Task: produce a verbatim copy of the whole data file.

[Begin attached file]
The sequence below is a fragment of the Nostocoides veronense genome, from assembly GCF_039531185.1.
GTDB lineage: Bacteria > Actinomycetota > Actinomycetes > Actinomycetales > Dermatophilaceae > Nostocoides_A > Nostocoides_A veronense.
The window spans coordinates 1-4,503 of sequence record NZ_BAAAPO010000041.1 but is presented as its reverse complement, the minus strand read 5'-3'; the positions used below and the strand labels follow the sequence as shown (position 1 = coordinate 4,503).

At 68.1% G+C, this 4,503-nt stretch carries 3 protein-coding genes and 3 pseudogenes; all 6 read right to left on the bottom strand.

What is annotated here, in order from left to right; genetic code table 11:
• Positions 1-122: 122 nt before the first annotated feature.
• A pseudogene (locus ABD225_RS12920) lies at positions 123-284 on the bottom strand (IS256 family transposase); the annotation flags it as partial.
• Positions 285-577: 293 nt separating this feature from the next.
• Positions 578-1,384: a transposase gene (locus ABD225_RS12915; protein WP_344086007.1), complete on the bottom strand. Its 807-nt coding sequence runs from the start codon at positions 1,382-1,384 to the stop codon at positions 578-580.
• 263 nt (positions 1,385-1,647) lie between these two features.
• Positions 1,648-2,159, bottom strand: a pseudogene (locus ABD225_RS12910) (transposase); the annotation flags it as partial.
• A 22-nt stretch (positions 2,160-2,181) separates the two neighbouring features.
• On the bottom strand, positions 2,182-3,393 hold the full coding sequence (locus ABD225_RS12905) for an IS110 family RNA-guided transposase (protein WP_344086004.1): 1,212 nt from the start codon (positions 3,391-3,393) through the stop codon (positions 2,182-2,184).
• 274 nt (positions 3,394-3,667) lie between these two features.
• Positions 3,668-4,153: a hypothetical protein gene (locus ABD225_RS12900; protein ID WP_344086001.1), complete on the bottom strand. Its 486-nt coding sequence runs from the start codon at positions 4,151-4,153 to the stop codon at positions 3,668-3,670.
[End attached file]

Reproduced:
The sequence below is a fragment of the Nostocoides veronense genome, from assembly GCF_039531185.1.
GTDB lineage: Bacteria > Actinomycetota > Actinomycetes > Actinomycetales > Dermatophilaceae > Nostocoides_A > Nostocoides_A veronense.
The window spans coordinates 1-4,503 of sequence record NZ_BAAAPO010000041.1 but is presented as its reverse complement, the minus strand read 5'-3'; the positions used below and the strand labels follow the sequence as shown (position 1 = coordinate 4,503).

At 68.1% G+C, this 4,503-nt stretch carries 3 protein-coding genes and 3 pseudogenes; all 6 read right to left on the bottom strand.

What is annotated here, in order from left to right; genetic code table 11:
• Positions 1-122: 122 nt before the first annotated feature.
• A pseudogene (locus ABD225_RS12920) lies at positions 123-284 on the bottom strand (IS256 family transposase); the annotation flags it as partial.
• Positions 285-577: 293 nt separating this feature from the next.
• Positions 578-1,384: a transposase gene (locus ABD225_RS12915; protein WP_344086007.1), complete on the bottom strand. Its 807-nt coding sequence runs from the start codon at positions 1,382-1,384 to the stop codon at positions 578-580.
• 263 nt (positions 1,385-1,647) lie between these two features.
• Positions 1,648-2,159, bottom strand: a pseudogene (locus ABD225_RS12910) (transposase); the annotation flags it as partial.
• A 22-nt stretch (positions 2,160-2,181) separates the two neighbouring features.
• On the bottom strand, positions 2,182-3,393 hold the full coding sequence (locus ABD225_RS12905) for an IS110 family RNA-guided transposase (protein WP_344086004.1): 1,212 nt from the start codon (positions 3,391-3,393) through the stop codon (positions 2,182-2,184).
• 274 nt (positions 3,394-3,667) lie between these two features.
• Positions 3,668-4,153: a hypothetical protein gene (locus ABD225_RS12900; protein ID WP_344086001.1), complete on the bottom strand. Its 486-nt coding sequence runs from the start codon at positions 4,151-4,153 to the stop codon at positions 3,668-3,670.